“I find blogs that are very text heavy a bit hard going to read, and I am bored by ‘let me tell you how to write a query letter’ style author blogs (which isn’t a criticism of them as such, many of those styles of blogs are far more popular than mine and more power to them, it just isn’t what I personally wanted to read or write). I was more influenced in the beginning by craft blogs like Loobylu and Molly Chicken. In fact when I started writing Eglantine’s Cake I didn’t read any writer’s blogs. When I started I didn’t tell anyone I was doing it, I just started talking into space, though it wasn’t long before a few friends stumbled across it. It’s momentum has been slow and steady and now I have about 1500 unique visitors a month (I wish they’d all buy my books!).

Because of its humble beginnings I have always felt comfortable with the idea of posting pictures of my kids and using their real names. Occasionally I wonder how they will feel about the identities I have created for them online, and as they get older I know I’ll probably be constrained more in what I can write about them, because they’ll be more self-conscious about it (which will be sad for me).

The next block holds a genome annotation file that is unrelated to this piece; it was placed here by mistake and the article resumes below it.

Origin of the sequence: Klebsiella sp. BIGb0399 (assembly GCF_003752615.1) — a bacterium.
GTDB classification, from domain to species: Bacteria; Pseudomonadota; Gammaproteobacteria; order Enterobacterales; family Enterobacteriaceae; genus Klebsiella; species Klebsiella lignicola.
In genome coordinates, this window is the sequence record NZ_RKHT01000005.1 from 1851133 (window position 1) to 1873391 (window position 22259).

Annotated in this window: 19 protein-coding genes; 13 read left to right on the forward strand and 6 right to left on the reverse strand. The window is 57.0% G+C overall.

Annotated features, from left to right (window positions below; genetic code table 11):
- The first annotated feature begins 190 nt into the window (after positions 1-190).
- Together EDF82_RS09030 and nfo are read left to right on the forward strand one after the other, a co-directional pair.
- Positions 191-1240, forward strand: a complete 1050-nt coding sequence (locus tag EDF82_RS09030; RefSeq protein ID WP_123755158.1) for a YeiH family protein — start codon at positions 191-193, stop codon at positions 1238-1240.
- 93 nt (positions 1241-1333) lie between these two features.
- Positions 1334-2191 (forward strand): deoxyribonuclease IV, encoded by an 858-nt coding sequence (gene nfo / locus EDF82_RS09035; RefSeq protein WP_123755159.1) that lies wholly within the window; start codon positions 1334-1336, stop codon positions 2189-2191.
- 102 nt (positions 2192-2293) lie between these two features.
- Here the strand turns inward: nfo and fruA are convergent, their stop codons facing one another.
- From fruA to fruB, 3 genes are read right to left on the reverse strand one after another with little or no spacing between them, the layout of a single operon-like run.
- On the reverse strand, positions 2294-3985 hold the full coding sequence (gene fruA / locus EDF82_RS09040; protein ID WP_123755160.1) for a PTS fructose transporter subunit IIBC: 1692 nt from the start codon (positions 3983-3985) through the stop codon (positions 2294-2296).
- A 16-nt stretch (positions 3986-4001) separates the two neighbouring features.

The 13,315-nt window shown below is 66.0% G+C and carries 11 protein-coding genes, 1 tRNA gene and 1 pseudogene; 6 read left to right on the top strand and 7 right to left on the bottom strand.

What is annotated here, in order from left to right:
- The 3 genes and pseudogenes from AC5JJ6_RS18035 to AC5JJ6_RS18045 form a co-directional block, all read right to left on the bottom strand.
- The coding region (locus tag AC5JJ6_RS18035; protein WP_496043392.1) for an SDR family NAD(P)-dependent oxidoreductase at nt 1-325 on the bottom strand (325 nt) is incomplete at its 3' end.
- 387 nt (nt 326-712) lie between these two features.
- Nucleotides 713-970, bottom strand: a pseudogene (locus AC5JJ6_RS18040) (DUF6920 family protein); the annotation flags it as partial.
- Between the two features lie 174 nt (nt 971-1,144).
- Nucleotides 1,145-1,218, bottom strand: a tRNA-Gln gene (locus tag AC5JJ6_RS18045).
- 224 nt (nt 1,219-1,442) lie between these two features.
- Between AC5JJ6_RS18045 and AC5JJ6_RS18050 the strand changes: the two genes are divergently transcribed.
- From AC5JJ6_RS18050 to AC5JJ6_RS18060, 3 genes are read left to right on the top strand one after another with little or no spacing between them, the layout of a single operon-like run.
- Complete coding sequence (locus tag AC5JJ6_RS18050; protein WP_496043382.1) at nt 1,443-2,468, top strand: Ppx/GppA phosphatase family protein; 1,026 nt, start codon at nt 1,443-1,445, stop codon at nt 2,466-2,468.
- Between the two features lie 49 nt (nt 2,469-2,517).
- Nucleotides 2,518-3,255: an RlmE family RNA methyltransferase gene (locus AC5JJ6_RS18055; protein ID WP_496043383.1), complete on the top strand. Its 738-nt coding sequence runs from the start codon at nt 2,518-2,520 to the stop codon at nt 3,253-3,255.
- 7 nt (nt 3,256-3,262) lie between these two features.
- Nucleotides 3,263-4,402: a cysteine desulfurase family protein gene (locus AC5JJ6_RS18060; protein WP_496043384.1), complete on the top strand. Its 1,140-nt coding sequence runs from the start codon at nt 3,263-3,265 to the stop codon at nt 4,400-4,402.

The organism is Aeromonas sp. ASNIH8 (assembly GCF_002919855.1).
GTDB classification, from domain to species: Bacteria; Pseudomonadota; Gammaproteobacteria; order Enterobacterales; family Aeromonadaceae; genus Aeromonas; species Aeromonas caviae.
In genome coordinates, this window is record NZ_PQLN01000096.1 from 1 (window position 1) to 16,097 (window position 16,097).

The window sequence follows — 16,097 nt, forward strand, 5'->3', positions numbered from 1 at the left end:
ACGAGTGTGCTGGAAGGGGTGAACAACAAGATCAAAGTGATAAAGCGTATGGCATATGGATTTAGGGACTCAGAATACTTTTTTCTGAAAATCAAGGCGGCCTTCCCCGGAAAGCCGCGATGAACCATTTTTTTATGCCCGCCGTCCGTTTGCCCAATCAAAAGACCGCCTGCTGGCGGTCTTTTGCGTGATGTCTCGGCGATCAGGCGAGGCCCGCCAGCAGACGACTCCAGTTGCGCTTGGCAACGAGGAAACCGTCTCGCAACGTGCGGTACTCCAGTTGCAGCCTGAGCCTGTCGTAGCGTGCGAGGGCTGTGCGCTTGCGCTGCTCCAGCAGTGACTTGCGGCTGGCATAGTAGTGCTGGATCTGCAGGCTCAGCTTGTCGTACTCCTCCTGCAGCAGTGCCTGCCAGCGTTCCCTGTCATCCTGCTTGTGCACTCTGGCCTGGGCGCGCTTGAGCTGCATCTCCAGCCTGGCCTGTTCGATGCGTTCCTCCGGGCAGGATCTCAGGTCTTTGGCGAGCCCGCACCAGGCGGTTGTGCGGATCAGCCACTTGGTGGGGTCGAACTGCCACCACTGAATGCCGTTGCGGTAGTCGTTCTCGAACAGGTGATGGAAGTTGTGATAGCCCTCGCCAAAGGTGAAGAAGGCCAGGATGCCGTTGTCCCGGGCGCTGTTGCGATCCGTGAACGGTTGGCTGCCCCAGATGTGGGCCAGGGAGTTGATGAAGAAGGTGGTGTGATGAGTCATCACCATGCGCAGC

All I can say is I write with empathy and love and hopefully that is how they will see it.

My books are dedicated to them by name so I don’t really see any point in trying to conceal their identities with cute nicknames (and must admit at finding that sort of coyness a little alienating in some blogs, depending on the nicknames used. If you’re going to do it, at least come up with a name or symbol that your reader can identify with, can love even.)